Her Majesty had been at a private hospital in central London for preliminary checks after “reluctantly” cancelling a trip to Northern Ireland on medical advice.
She returned to Windsor Castle at lunchtime on Thursday in “good spirits” and carried out light duties in the afternoon.
Speaking to reporters on a visit to a vaccine centre at the Little Venice sports centre in west London, Mr Johnson said: “I think everybody sends Her Majesty our very, very best wishes.
“And certainly we have from the government.
“But I’m given to understand that actually Her Majesty is characteristically back at her desk at Windsor as we speak.
“But we send her every possible good wish.”
A Downing Street spokesperson declined to say whether Mr Johnson had held his weekly audience with the 95-year-old monarch.
Buckingham Palace said the Queen underwent tests at King Edward VII’s Hospital following the cancellation of her trip to Northern Ireland, which had been planned to mark the centenary of its creation.
The medical issue was not related to Covid, officials said.
The palace does not normally offer a running account of the monarch’s health, citing her privacy. However, in this case it confirmed the queen’s hospital stay after the Sun newspaper reported the news.
On the whole, there is a rule of thumb that if a senior member of the royal family undergoes a procedure or an operation, there is a medical bulletin, royal expert Robert Hardman told the BBC. But that doesn’t apply to tests, he said.
The attention paid to the development merely reflects the great affection the global community has for the monarch, said Mr Hardman, author of Queen of the World, a book that chronicles the monarch’s influence and stature around the globe.
“She hates people making a fuss of her in general, but particularly to do with health,” he told the BBC.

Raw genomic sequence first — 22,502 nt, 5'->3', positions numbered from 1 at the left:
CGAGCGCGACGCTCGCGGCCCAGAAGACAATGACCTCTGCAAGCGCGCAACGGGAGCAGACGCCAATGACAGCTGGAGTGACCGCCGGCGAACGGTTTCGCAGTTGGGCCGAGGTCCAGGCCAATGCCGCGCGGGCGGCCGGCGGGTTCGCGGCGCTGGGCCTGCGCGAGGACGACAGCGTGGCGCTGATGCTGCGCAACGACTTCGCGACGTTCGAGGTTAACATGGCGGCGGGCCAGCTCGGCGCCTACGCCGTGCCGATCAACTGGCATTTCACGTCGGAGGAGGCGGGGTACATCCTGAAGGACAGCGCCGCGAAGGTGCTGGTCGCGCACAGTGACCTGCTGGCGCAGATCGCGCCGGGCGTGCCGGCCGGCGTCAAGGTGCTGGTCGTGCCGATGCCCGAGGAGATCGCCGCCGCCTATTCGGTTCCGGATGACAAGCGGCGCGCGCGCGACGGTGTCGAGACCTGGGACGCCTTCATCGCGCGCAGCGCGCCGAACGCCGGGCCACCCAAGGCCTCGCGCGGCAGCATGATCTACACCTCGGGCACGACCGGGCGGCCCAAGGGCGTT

“And I think there’s a concern to maintain the dignity of the office, and I know that one reason why nothing was said about yesterday’s trip to hospital was that they didn’t suddenly want huge banks of cameras and 24-hour news setting up outside the hospital.”
There has been some disquiet this week about the Queen’s health. A few days ago she was seen using a walking stick at a Westminster Abbey service marking the centenary of the Royal British Legion, an armed forces charity.
Though she has previously used a cane in 2003, it was after she underwent knee surgery.
Focus then turned to her hectic schedule, which has in recent days included audiences with diplomats, a reception at Windsor Castle for global business leaders, and attending a horse race at Ascot Racecourse.
Her Majesty is due to host world leaders at the Cop26 climate summit in Glasgow in just over a week’s time.
Queen Elizabeth is Britain’s longest-lived and longest-reigning monarch. She is due to celebrate her platinum jubilee – 70 years on the throne – next year.
She has ruled since 1952 and was widowed earlier this year when Prince Philip died at the age of 99 in April. She has cut back on her workload in recent years, but still keeps a busy schedule of royal duties.
Register for free to continue reading
Registration is a free and easy way to support our truly independent journalism
By registering, you will also enjoy limited access to Premium articles, exclusive newsletters, commenting, and virtual events with our leading journalists
Already have an account? sign in
Join our new commenting forum
Join thought-provoking conversations, follow other Independent readers and see their replies